Disney's The Jungle Book Kids ShowKitBy Richard M. Sherman, Robert B. Sherman and Terry GilkysonShowKit30 minutes
KIDS Collection features shows adapted to run about thirty minutes in length and music for treble voices. These musicals are designed for actors in grades K-9.
The ShowKit includes all the resources you need for a successful production with easy suggestions for staging, costuming and sets, making it a perfect opportunity for an all-school collaboration.
This ShowKit includes:
30 Actor's Scripts
1 Director's Guide
1 Experience Binder -Includes Activities and Sessions for the Kids
30 Family Matters Booklets
Upon placing your order, you will receive a Dramatic Performing Rights License from Hal Leonard Corporation which will allow your organization unlimited performing rights for one year.
Who is eligible to purchase this showkit?
Accredited schools using actors in Grades K-9, including American schools with an APO addressHomeschool organizationsAll other organizations must order directly from Music Theater International (MTI). Disney's the Jungle Book Kids Collection showkit can only be licensed in the USA and Canada
The story of Mowgli, the man-cub, who is raised by wolves. Shere Kahn, the tiger and King of the Jungle, decides that Mowgli is no longer welcome in the Jungle, so Bagheera, the Panther, plans to guide Mowgli to safety.
Follow the twists and turns of this jungle adventure as Mowgli is interrupted by Kaa, the Snake, almost stampeded by Colonel Hathi, the Elephant, gets advise from Baloo, the Bear, is kidnapped by monkeys, and, finally, rescued by Bagheera!
Cast of Characters:
Mowgli is a boy who gets along with everyone and who is very likeable. He has joyful and curious nature, and a twinkle in his eye. The child you cast should have a spark that can captivate the audience and should be a bit feisty.
Bagheera, the panther, is not gender-specific. You might consider casting a female to play this role to help balance the male-to-female ratio of the leading characters. Consider casting a child who might easily portray the physical attributes of a feline.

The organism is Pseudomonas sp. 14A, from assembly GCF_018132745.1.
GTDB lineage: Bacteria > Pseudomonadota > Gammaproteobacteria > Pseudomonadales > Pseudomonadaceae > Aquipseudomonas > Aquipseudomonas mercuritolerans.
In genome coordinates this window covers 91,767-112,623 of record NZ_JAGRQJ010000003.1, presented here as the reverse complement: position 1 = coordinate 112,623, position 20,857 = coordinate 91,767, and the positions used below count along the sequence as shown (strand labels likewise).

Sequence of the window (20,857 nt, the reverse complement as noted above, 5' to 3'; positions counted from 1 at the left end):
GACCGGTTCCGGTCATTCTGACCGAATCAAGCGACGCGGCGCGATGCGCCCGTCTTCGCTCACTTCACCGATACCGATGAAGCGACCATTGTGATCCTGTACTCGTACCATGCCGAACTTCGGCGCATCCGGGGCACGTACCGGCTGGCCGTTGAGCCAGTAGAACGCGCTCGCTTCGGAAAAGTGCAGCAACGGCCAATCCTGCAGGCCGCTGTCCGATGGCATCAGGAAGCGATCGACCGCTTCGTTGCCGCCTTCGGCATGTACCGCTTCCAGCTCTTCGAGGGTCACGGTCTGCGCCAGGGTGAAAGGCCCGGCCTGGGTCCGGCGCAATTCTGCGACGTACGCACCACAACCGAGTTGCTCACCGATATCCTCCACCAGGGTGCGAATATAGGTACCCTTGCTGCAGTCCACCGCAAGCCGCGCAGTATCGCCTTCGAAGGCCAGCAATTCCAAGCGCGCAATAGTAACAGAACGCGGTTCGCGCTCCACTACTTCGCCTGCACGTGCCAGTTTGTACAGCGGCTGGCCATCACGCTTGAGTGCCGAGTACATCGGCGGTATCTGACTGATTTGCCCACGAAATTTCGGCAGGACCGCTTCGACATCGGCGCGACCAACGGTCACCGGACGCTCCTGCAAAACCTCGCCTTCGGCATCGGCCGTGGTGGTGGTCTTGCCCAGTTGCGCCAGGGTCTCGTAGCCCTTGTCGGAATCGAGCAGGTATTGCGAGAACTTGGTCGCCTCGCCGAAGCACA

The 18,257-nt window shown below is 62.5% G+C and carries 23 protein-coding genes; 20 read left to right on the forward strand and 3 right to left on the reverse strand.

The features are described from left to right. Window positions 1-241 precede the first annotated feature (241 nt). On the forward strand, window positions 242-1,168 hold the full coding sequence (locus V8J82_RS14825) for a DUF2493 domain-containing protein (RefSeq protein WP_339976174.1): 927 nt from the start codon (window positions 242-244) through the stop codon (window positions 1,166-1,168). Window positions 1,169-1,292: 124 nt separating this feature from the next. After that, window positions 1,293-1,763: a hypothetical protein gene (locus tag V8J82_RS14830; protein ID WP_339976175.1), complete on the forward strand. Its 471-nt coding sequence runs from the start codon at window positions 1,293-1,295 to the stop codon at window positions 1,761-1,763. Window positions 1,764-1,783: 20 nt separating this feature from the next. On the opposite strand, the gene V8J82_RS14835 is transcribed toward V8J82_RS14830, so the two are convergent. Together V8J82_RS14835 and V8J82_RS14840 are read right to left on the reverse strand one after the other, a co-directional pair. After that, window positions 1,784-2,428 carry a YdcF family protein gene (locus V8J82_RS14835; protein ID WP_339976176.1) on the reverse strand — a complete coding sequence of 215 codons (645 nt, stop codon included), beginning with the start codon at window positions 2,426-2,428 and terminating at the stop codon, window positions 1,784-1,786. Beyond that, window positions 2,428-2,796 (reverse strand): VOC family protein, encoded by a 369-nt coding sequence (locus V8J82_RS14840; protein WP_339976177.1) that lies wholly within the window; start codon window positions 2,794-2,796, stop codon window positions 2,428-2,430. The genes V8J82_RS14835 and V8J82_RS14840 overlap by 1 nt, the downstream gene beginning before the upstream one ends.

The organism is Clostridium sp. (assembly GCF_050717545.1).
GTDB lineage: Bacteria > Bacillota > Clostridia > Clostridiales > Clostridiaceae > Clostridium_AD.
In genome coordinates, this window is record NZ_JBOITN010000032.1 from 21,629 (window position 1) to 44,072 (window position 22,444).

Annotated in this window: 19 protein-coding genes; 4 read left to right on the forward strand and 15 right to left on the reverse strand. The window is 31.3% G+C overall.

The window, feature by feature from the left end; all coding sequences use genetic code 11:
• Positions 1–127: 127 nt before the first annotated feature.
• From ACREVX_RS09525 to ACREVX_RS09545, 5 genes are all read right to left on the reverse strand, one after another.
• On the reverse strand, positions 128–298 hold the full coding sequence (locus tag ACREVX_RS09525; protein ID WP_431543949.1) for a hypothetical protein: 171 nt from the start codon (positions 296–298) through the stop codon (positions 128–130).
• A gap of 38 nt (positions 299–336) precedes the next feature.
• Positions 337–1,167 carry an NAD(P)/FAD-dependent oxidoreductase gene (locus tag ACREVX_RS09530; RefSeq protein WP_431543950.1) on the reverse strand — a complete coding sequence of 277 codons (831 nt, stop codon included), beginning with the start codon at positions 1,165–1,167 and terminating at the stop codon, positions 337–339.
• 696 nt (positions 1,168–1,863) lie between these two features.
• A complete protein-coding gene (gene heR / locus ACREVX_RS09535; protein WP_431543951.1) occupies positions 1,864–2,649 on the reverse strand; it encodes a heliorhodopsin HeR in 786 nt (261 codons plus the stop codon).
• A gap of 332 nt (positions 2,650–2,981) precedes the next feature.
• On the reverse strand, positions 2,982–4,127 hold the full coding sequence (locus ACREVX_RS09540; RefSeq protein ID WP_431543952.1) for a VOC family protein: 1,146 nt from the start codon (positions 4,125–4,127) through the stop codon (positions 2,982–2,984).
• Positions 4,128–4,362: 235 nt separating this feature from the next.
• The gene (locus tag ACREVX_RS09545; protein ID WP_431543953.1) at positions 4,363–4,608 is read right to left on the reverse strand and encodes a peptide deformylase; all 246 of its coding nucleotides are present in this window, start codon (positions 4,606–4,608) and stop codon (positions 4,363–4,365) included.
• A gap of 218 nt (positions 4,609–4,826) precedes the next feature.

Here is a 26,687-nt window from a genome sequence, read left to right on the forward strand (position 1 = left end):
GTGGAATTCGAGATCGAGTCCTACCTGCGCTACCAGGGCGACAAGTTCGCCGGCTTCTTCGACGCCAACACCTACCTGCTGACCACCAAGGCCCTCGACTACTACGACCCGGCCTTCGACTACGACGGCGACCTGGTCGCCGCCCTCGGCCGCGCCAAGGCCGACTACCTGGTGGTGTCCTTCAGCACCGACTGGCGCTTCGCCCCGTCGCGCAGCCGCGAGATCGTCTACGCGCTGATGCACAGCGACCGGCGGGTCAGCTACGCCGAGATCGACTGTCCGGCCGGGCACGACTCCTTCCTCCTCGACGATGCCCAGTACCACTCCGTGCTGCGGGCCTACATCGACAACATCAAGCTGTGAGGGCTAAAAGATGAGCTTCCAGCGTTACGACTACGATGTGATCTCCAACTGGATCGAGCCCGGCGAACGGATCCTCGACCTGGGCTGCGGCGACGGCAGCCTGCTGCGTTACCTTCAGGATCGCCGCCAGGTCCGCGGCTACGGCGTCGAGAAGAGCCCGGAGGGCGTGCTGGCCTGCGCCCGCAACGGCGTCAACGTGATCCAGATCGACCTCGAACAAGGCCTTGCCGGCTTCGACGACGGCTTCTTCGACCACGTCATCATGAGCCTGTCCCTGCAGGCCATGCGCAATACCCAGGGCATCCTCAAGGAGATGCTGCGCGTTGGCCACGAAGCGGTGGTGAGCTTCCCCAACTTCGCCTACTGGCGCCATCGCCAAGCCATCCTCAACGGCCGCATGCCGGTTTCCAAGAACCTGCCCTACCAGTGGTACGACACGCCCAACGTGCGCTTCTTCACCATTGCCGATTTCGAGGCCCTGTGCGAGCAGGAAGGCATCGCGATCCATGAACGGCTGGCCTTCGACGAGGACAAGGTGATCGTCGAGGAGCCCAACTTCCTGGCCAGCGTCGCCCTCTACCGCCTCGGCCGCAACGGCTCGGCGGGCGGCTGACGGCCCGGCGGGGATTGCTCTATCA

Baloo, the bear, should be cast by someone who is exuberant with a great natural talent for singing and acting. Baloo provides much of the comedic relief in the story, so the actor must possess a natural sense of comedy.
King Louie is King of the Monkeys. Cast an actor with strong comedic timing and good singing ability.
Shere Khan, the tiger, is King of the Jungle. Consider casting someone who could be physically threatening, either in size, attitude, or both.
Colonel Hathi, the elephant, is in charge of the elephant brigade, but is also a little forgetful. He is good at giving commands but doesn't really understand what's going on around him.
Kaa, the snake, supplies threat and danger to Mowgli's journey out of the jungle. Cast someone with flair and good vocal and movement skills to be the lead Kaa (the head of the snake). Cast five others as the body.
The Elephant Troupe can have as many or as few children as you like, but cast enough to make it look like a brigade - at least eight. They don't need to be strong singers, but should be good movers/dancers so they can physicalize the behavior of elephants and march in and out of formation.
Baby Elephant can be cast with the smallest or youngest child. There is a solo line in the song as well as marching.
Old Monkey should be cast with a strong actor over a singer. He or she should not be afraid to assume the physical traits of a monkey.
Monkeys should be strong dancers. "I Wan'na Be Like You" offers the chance to do great musical choreography with the monkey troupe.
Shanti is the girl who takes Mowgli to the man-village at the end of the story. She should exude sweetness and kindness and have a natural ability for acting and singing.
Jungle Chorus is your ensemble of singers, actors and dancers. These roles offer great opportunities to use your students' varied skills.
Shanti's Family is not seen, but represented by offstage voices. For fun, you might want to have a couple favorite teachers or the principal say these lines from offstage or from the back of the performance space.